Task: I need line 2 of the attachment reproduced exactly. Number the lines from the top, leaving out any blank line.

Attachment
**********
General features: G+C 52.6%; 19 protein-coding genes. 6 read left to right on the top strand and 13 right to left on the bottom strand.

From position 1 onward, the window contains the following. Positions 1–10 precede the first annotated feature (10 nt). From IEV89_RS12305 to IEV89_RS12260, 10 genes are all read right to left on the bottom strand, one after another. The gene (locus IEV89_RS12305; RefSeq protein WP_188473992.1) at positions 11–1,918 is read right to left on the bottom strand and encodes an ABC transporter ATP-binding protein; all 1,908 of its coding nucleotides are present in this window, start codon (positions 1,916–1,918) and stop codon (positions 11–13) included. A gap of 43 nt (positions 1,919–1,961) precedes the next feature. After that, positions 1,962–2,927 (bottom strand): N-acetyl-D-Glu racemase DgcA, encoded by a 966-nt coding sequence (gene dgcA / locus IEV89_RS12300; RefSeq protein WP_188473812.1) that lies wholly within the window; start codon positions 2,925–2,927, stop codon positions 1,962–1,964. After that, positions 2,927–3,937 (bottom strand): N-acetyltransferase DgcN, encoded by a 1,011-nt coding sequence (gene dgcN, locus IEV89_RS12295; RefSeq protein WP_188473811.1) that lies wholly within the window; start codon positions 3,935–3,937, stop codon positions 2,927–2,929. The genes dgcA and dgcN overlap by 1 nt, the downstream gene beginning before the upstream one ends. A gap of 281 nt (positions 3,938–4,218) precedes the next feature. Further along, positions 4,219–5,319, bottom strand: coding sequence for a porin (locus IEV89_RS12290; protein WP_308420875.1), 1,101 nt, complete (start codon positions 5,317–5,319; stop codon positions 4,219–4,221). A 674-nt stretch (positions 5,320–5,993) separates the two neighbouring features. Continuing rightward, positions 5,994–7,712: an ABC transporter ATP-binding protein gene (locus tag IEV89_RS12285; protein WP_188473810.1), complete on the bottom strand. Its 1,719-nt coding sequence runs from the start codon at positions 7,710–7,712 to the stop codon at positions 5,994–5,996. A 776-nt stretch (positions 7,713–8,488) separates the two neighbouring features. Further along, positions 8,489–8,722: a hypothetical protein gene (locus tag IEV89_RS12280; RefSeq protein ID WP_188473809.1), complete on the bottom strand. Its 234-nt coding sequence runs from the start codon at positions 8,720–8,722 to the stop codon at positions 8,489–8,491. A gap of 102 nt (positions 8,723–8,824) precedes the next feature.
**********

From position 1 onward, the window contains the following. Positions 1–10 precede the first annotated feature (10 nt). From IEV89_RS12305 to IEV89_RS12260, 10 genes are all read right to left on the bottom strand, one after another. The gene (locus IEV89_RS12305; RefSeq protein WP_188473992.1) at positions 11–1,918 is read right to left on the bottom strand and encodes an ABC transporter ATP-binding protein; all 1,908 of its coding nucleotides are present in this window, start codon (positions 1,916–1,918) and stop codon (positions 11–13) included. A gap of 43 nt (positions 1,919–1,961) precedes the next feature. After that, positions 1,962–2,927 (bottom strand): N-acetyl-D-Glu racemase DgcA, encoded by a 966-nt coding sequence (gene dgcA / locus IEV89_RS12300; RefSeq protein WP_188473812.1) that lies wholly within the window; start codon positions 2,925–2,927, stop codon positions 1,962–1,964. After that, positions 2,927–3,937 (bottom strand): N-acetyltransferase DgcN, encoded by a 1,011-nt coding sequence (gene dgcN, locus IEV89_RS12295; RefSeq protein WP_188473811.1) that lies wholly within the window; start codon positions 3,935–3,937, stop codon positions 2,927–2,929. The genes dgcA and dgcN overlap by 1 nt, the downstream gene beginning before the upstream one ends. A gap of 281 nt (positions 3,938–4,218) precedes the next feature. Further along, positions 4,219–5,319, bottom strand: coding sequence for a porin (locus IEV89_RS12290; protein WP_308420875.1), 1,101 nt, complete (start codon positions 5,317–5,319; stop codon positions 4,219–4,221). A 674-nt stretch (positions 5,320–5,993) separates the two neighbouring features. Continuing rightward, positions 5,994–7,712: an ABC transporter ATP-binding protein gene (locus tag IEV89_RS12285; protein WP_188473810.1), complete on the bottom strand. Its 1,719-nt coding sequence runs from the start codon at positions 7,710–7,712 to the stop codon at positions 5,994–5,996. A 776-nt stretch (positions 7,713–8,488) separates the two neighbouring features. Further along, positions 8,489–8,722: a hypothetical protein gene (locus tag IEV89_RS12280; RefSeq protein ID WP_188473809.1), complete on the bottom strand. Its 234-nt coding sequence runs from the start codon at positions 8,720–8,722 to the stop codon at positions 8,489–8,491. A gap of 102 nt (positions 8,723–8,824) precedes the next feature.